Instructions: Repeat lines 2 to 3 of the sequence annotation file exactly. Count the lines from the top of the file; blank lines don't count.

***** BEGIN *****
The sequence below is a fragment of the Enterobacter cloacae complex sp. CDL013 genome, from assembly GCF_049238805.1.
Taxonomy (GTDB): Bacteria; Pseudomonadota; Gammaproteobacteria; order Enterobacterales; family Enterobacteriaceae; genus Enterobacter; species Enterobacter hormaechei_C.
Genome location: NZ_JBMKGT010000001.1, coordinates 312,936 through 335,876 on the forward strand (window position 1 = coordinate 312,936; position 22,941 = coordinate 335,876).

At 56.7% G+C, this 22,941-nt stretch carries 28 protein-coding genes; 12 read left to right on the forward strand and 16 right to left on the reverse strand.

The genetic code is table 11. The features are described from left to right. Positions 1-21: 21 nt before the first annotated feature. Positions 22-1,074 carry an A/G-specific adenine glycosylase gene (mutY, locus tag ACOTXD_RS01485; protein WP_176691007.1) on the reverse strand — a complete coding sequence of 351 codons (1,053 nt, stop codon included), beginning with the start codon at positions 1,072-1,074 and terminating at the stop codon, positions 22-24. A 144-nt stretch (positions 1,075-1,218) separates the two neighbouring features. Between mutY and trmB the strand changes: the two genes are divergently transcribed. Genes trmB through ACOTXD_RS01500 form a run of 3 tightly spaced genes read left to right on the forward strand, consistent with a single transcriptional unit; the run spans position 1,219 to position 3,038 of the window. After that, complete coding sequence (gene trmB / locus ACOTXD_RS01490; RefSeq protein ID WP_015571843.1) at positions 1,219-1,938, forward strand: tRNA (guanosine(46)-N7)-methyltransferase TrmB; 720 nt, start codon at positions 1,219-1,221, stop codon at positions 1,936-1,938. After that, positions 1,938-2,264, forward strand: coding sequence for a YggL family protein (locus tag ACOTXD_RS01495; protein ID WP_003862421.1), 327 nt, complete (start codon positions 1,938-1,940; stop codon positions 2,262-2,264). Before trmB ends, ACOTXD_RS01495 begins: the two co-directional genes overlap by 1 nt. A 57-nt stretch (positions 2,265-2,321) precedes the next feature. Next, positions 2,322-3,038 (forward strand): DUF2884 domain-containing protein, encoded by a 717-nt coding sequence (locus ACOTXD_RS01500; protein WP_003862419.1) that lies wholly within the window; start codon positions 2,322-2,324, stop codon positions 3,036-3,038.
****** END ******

Taxonomy (GTDB): Bacteria; Pseudomonadota; Gammaproteobacteria; order Enterobacterales; family Enterobacteriaceae; genus Enterobacter; species Enterobacter hormaechei_C.
Genome location: NZ_JBMKGT010000001.1, coordinates 312,936 through 335,876 on the forward strand (window position 1 = coordinate 312,936; position 22,941 = coordinate 335,876).